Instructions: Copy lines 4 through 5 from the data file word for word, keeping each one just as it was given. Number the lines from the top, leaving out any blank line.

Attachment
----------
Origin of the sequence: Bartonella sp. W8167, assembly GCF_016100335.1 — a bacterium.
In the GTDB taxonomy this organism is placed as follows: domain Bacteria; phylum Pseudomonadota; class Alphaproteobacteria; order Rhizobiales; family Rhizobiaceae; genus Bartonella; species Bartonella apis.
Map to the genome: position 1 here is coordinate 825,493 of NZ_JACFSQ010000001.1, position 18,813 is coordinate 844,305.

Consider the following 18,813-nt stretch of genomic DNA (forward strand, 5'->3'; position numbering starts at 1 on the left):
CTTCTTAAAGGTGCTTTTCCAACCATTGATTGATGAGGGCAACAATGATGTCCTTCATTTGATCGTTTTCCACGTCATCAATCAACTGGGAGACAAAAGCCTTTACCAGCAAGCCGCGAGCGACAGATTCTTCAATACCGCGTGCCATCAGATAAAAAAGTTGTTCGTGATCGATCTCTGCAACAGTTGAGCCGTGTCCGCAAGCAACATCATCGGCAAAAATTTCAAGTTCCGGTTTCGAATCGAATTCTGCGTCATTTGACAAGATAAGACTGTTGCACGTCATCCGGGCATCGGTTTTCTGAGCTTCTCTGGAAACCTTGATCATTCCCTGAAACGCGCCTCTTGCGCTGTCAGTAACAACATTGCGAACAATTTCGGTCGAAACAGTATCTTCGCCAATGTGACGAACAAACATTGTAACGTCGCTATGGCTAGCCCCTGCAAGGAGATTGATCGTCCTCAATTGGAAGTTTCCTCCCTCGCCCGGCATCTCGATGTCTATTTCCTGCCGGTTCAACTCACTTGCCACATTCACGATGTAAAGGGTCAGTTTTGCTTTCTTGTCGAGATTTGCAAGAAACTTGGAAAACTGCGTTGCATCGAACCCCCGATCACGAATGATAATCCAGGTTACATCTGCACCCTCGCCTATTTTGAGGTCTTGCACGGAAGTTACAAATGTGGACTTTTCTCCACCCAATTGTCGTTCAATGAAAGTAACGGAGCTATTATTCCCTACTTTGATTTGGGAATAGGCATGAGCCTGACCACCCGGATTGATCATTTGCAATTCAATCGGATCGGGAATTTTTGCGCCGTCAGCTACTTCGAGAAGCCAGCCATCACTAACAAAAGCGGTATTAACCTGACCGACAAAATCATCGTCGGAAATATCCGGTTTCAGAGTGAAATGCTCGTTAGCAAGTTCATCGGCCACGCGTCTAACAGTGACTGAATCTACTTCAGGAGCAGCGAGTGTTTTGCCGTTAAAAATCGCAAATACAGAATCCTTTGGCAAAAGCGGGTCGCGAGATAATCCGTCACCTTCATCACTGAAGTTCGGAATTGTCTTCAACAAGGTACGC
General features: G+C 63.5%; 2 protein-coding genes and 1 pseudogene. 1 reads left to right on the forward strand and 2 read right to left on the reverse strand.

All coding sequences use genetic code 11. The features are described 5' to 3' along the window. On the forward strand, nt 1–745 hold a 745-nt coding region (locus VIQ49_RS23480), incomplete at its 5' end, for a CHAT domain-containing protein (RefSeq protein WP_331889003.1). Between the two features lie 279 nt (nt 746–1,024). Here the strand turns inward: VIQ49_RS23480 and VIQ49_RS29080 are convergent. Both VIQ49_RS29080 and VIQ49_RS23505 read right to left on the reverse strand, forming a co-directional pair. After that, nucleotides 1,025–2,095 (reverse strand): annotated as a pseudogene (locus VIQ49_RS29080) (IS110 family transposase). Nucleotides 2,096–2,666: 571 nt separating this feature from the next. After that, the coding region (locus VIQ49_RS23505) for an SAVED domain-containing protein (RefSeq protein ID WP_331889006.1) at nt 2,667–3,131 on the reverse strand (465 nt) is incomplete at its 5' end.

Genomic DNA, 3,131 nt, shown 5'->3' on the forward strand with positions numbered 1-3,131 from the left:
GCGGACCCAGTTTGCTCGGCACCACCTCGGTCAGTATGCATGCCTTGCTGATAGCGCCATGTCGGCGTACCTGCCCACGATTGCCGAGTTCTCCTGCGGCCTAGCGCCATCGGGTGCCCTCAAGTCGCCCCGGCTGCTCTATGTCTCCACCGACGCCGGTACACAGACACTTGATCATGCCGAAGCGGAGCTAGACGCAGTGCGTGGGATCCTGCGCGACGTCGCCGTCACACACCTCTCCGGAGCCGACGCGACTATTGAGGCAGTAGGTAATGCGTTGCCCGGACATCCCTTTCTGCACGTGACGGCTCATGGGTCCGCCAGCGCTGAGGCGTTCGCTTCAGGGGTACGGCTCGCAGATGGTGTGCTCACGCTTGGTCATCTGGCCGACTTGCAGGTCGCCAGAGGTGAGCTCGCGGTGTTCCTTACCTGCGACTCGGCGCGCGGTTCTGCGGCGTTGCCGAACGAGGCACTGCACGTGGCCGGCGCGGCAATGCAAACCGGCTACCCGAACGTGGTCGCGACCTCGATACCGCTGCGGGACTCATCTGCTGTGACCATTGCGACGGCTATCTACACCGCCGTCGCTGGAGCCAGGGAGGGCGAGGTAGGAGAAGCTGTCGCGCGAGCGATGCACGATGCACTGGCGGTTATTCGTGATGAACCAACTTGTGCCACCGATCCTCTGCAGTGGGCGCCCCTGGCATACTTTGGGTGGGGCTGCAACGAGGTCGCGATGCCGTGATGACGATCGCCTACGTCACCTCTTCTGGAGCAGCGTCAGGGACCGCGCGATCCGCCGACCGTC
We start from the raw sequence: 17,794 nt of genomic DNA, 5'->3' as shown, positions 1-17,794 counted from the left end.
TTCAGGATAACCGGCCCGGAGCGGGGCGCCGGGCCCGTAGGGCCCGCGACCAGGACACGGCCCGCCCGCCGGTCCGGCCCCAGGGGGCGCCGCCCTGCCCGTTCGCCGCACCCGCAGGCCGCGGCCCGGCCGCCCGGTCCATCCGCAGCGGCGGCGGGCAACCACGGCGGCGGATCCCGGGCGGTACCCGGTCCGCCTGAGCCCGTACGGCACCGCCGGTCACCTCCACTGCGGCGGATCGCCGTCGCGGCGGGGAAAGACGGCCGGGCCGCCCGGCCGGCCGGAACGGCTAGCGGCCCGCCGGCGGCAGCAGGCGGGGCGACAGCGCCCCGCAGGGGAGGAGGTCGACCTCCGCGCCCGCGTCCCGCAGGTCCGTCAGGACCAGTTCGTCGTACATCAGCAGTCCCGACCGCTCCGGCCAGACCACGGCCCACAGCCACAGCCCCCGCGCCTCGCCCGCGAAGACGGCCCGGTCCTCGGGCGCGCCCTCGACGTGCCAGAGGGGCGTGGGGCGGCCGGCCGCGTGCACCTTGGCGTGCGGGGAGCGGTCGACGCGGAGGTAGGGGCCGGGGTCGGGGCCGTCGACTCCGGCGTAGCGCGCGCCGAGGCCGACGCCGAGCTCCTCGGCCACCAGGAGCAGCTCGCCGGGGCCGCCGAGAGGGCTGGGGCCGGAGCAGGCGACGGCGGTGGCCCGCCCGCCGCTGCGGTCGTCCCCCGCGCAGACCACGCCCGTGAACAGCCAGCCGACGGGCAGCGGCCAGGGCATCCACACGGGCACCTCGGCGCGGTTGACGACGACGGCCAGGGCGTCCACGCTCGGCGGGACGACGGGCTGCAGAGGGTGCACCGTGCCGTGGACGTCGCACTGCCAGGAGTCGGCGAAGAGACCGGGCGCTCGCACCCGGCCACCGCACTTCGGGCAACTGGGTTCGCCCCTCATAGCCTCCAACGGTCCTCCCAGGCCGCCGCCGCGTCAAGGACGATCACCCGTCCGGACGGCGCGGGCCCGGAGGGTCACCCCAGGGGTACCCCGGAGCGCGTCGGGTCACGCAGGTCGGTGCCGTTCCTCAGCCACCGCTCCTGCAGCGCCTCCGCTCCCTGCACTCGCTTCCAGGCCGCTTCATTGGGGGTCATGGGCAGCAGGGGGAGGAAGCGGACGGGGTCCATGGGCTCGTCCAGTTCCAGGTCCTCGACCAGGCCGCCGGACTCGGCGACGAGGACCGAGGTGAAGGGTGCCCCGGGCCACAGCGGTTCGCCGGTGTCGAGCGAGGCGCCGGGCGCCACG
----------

Consider the following 18,813-nt stretch of genomic DNA (forward strand, 5'->3'; position numbering starts at 1 on the left):
CTTCTTAAAGGTGCTTTTCCAACCATTGATTGATGAGGGCAACAATGATGTCCTTCATTTGATCGTTTTCCACGTCATCAATCAACTGGGAGACAAAAGCCTTTACCAGCAAGCCGCGAGCGACAGATTCTTCAATACCGCGTGCCATCAGATAAAAAAGTTGTTCGTGATCGATCTCTGCAACAGTTGAGCCGTGTCCGCAAGCAACATCATCGGCAAAAATTTCAAGTTCCGGTTTCGAATCGAATTCTGCGTCATTTGACAAGATAAGACTGTTGCACGTCATCCGGGCATCGGTTTTCTGAGCTTCTCTGGAAACCTTGATCATTCCCTGAAACGCGCCTCTTGCGCTGTCAGTAACAACATTGCGAACAATTTCGGTCGAAACAGTATCTTCGCCAATGTGACGAACAAACATTGTAACGTCGCTATGGCTAGCCCCTGCAAGGAGATTGATCGTCCTCAATTGGAAGTTTCCTCCCTCGCCCGGCATCTCGATGTCTATTTCCTGCCGGTTCAACTCACTTGCCACATTCACGATGTAAAGGGTCAGTTTTGCTTTCTTGTCGAGATTTGCAAGAAACTTGGAAAACTGCGTTGCATCGAACCCCCGATCACGAATGATAATCCAGGTTACATCTGCACCCTCGCCTATTTTGAGGTCTTGCACGGAAGTTACAAATGTGGACTTTTCTCCACCCAATTGTCGTTCAATGAAAGTAACGGAGCTATTATTCCCTACTTTGATTTGGGAATAGGCATGAGCCTGACCACCCGGATTGATCATTTGCAATTCAATCGGATCGGGAATTTTTGCGCCGTCAGCTACTTCGAGAAGCCAGCCATCACTAACAAAAGCGGTATTAACCTGACCGACAAAATCATCGTCGGAAATATCCGGTTTCAGAGTGAAATGCTCGTTAGCAAGTTCATCGGCCACGCGTCTAACAGTGACTGAATCTACTTCAGGAGCAGCGAGTGTTTTGCCGTTAAAAATCGCAAATACAGAATCCTTTGGCAAAAGCGGGTCGCGAGATAATCCGTCACCTTCATCACTGAAGTTCGGAATTGTCTTCAACAAGGTACGC